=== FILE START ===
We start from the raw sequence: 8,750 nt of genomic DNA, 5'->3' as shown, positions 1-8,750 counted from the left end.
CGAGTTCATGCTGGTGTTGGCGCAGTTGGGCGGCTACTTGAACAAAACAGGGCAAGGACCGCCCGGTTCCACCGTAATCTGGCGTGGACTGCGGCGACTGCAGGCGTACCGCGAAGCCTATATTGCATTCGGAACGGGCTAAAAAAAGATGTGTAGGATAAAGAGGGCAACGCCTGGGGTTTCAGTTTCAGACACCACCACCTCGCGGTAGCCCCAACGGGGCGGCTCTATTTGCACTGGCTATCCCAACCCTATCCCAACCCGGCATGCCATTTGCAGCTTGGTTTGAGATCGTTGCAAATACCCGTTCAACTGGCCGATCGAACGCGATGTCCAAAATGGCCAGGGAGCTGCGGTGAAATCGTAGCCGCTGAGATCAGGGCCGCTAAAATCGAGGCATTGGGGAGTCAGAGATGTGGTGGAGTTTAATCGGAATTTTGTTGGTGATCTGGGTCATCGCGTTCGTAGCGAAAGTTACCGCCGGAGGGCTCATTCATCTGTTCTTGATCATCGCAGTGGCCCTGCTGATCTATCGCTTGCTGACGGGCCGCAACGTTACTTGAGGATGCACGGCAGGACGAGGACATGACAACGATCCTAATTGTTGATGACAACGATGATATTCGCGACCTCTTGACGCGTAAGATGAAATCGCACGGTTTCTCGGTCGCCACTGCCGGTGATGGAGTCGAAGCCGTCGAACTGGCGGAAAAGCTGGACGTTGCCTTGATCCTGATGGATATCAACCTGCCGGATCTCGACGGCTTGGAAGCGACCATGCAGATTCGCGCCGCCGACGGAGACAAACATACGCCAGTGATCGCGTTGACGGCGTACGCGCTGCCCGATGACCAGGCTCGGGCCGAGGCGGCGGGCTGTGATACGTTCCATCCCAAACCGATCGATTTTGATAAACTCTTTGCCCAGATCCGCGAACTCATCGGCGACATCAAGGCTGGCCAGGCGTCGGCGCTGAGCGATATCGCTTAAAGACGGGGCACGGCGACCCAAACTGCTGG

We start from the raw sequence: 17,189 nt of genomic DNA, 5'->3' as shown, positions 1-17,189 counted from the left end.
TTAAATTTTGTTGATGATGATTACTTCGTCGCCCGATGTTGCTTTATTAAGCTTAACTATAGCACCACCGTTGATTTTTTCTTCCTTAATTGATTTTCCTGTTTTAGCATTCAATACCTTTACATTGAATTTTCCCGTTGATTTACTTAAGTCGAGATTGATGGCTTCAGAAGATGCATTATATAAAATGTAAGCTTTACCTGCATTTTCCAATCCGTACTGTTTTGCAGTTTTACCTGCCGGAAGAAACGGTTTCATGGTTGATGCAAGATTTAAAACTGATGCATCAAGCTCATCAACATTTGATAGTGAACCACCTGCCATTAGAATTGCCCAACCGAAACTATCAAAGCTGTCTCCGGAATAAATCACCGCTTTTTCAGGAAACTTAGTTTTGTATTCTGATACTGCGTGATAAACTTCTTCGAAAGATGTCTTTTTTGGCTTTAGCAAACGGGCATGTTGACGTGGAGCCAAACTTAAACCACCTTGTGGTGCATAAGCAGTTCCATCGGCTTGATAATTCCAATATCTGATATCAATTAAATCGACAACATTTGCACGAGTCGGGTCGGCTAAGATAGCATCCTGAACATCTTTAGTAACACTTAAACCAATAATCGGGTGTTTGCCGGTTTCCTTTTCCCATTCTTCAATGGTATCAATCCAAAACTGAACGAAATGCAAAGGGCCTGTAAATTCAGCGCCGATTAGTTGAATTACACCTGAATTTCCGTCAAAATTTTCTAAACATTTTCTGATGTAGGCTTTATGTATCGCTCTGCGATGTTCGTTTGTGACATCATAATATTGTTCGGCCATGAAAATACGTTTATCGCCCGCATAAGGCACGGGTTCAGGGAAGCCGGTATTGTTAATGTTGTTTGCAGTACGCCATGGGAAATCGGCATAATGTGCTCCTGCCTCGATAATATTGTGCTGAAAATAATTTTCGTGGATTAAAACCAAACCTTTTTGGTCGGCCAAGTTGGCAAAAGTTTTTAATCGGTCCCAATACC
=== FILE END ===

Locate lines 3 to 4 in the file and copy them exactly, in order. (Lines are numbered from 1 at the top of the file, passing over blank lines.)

We start from the raw sequence: 17,189 nt of genomic DNA, 5'->3' as shown, positions 1-17,189 counted from the left end.
TTAAATTTTGTTGATGATGATTACTTCGTCGCCCGATGTTGCTTTATTAAGCTTAACTATAGCACCACCGTTGATTTTTTCTTCCTTAATTGATTTTCCTGTTTTAGCATTCAATACCTTTACATTGAATTTTCCCGTTGATTTACTTAAGTCGAGATTGATGGCTTCAGAAGATGCATTATATAAAATGTAAGCTTTACCTGCATTTTCCAATCCGTACTGTTTTGCAGTTTTACCTGCCGGAAGAAACGGTTTCATGGTTGATGCAAGATTTAAAACTGATGCATCAAGCTCATCAACATTTGATAGTGAACCACCTGCCATTAGAATTGCCCAACCGAAACTATCAAAGCTGTCTCCGGAATAAATCACCGCTTTTTCAGGAAACTTAGTTTTGTATTCTGATACTGCGTGATAAACTTCTTCGAAAGATGTCTTTTTTGGCTTTAGCAAACGGGCATGTTGACGTGGAGCCAAACTTAAACCACCTTGTGGTGCATAAGCAGTTCCATCGGCTTGATAATTCCAATATCTGATATCAATTAAATCGACAACATTTGCACGAGTCGGGTCGGCTAAGATAGCATCCTGAACATCTTTAGTAACACTTAAACCAATAATCGGGTGTTTGCCGGTTTCCTTTTCCCATTCTTCAATGGTATCAATCCAAAACTGAACGAAATGCAAAGGGCCTGTAAATTCAGCGCCGATTAGTTGAATTACACCTGAATTTCCGTCAAAATTTTCTAAACATTTTCTGATGTAGGCTTTATGTATCGCTCTGCGATGTTCGTTTGTGACATCATAATATTGTTCGGCCATGAAAATACGTTTATCGCCCGCATAAGGCACGGGTTCAGGGAAGCCGGTATTGTTAATGTTGTTTGCAGTACGCCATGGGAAATCGGCATAATGTGCTCCTGCCTCGATAATATTGTGCTGAAAATAATTTTCGTGGATTAAAACCAAACCTTTTTGGTCGGCCAAGTTGGCAAAAGTTTTTAATCGGTCCCAATACC